Pumpkin and Pancetta Soup [Recipe]

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Pumpkin and Pancetta Soup

This is a recipe from Jill Silverman Hough, cooking teacher and author of “100 Perfect Pairings: Small Plates to Enjoy with Wines You Love” (Wiley, 2010).  Her work has appeared in Bon AppétitCooking LightFine CookingClean EatingNapa Sonoma, and other magazines. 

“The hardest thing about making this soup is tackling the pumpkin-and that’s not very hard at all. Just use a sharp knife to cut it into quarters, use a large spoon to scrape the seeds out of each piece, then use a vegetable peeler to remove the peel. If the pumpkin is proving difficult to quarter, pierce it a few times, then microwave it for a couple of minutes, which will soften it up.”

Yield: Serves 6


  • One 8-ounce piece pancetta, cut into 1/4-inch dice (you should have about 2 cups) (see below)
  • One 2.5 lb. sugarpie pumpkin, other cooking pumpkin, or butternut squash, seeded, peeled, and cut into 1/2-inch dice (you should have about 6 cups)
  • 1 teaspoon coarse kosher salt, or more to taste
  • 1/2 teaspoon freshly ground black pepper, or more to taste
  • 2 tablespoons chopped fresh sage leaves, divided
  • 4 cups reduced-sodium chicken broth
  • 1/2 cup whipping cream

Cooking Directions

  1. In a medium stockpot over medium heat, cook the pancetta, stirring occasionally, until crisp, 6 to 8 minutes. Use a slotted spoon to transfer the pancetta to a paper towel-lined plate.
  2. Increase the heat to medium-high and add the pumpkin, salt, pepper, and 1 1/2 tablespoons of the sage. Cook, stirring occasionally, until the pumpkin is brown and crisp-tender, 8 to 10 minutes. Add the broth, scraping up any browned bits on the bottom of the pot. Bring to a boil, reduce to a simmer, and cook, stirring occasionally, until the pumpkin is very soft, 6 to 8 minutes. Turn off the heat and let the liquid cool slightly.
  3. Working in batches, transfer the soup to a blender or food processor, add about half of the pancetta, and puree, scraping down the jar or bowl as necessary. Return the mixture to the pot and stir in the cream. (You can prepare the soup up to 3 days in advance. Cool it, then store it covered in the refrigerator.)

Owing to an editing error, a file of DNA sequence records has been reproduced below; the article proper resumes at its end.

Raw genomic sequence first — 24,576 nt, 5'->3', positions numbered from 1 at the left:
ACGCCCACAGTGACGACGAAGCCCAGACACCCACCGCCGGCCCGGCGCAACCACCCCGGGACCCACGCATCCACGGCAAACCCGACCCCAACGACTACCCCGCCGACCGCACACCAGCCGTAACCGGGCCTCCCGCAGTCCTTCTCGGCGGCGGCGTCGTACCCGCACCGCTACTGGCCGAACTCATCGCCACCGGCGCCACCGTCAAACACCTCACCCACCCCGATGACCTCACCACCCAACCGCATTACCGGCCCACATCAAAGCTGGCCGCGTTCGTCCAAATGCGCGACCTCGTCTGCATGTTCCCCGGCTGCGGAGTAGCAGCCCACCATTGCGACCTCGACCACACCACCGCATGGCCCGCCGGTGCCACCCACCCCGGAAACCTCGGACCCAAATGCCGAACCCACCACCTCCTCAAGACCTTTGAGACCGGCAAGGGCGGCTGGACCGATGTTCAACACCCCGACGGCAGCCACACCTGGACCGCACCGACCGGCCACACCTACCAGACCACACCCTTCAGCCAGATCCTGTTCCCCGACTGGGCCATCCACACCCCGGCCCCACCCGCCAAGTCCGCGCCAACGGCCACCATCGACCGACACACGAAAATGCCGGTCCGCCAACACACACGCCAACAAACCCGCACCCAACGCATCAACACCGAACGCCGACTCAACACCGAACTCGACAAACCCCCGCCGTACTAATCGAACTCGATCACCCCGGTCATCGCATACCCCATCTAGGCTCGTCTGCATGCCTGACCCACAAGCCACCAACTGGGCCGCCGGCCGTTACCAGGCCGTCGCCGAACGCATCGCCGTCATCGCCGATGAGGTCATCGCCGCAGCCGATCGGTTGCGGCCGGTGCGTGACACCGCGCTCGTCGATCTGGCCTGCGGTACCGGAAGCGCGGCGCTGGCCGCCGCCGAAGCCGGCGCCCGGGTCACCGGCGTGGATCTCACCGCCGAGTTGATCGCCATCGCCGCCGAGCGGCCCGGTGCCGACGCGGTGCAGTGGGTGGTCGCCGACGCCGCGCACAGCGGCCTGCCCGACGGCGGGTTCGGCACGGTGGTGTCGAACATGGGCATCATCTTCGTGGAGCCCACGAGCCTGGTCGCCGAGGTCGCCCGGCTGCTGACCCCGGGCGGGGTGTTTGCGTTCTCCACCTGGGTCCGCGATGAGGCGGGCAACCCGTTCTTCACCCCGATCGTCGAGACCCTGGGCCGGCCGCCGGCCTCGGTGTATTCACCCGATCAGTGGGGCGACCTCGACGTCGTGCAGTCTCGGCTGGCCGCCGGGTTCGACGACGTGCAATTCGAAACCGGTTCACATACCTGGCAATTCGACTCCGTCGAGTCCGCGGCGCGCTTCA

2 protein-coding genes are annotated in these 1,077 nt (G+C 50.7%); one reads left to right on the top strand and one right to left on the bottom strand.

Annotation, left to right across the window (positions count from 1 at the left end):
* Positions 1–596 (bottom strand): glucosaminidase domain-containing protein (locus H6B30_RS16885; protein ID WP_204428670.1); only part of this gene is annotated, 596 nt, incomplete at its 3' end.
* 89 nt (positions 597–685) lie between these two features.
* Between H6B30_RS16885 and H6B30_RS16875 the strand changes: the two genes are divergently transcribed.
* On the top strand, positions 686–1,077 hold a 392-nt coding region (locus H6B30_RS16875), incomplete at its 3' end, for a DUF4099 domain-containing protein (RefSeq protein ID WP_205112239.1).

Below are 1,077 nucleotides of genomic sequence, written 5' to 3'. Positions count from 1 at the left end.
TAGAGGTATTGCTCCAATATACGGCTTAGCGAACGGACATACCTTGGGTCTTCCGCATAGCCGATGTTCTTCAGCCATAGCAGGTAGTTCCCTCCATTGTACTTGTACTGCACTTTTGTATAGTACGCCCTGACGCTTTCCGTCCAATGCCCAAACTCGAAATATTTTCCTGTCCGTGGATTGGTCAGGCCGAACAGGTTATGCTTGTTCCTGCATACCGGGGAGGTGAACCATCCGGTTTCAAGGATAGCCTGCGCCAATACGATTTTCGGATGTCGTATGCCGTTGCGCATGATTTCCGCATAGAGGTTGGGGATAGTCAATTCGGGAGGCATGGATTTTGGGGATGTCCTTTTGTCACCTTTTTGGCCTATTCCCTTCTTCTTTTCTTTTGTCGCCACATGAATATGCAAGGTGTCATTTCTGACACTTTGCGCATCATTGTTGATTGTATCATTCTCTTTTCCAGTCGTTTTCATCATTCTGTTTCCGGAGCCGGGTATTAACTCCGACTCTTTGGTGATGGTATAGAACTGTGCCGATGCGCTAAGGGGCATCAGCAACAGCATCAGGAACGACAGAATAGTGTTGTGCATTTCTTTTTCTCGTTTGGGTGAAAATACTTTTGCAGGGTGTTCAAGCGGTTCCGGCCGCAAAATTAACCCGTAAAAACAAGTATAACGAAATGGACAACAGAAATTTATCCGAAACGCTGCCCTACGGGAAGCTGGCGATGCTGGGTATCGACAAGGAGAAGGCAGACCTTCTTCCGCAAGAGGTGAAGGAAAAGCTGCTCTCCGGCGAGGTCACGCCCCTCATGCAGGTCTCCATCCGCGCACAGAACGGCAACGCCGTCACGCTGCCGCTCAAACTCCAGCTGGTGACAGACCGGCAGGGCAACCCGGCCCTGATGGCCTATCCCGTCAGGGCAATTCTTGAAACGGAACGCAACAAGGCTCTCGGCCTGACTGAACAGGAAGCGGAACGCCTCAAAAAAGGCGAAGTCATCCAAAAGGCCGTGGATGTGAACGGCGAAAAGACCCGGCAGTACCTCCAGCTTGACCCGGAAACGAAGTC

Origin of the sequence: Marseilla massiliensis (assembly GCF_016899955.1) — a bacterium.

4. If necessary, gently reheat the soup. Taste, ideally with your wine, and add more salt and/or pepper if you like. Serve hot, garnished with the remaining pancetta and the remaining 1 1/2 teaspoons of sage.

Note: Pancetta is an Italian bacon that comes shaped into a sliceable, sausage-like roll. Because it’s not smoked, it has a slightly different flavor than American bacon. Pancetta is available at the deli counter of most major supermarkets, but if you can’t find it, substitute thick-sliced bacon, cut into 1/2-inch strips. Besides using it in this recipe, you can use pancetta in almost any other dish that calls for bacon.

Copyright Jill Silverman Hough. All rights reserved.

Wine Pairing Suggestion From VineCrowd

2011 Domaines Astruc Viognier This French Viognier has a light pale gold color and an intense nose with aromas of apricot, white peach, pear and honey. The mouth feel is very rich and aromatic with a long lasting finish. Best served with creamy cheeses, roasted chicken, shellfish, seafood and anything with butter, cream or a buttery/creamy sauce. Also enjoyable on its own as an aperitif.

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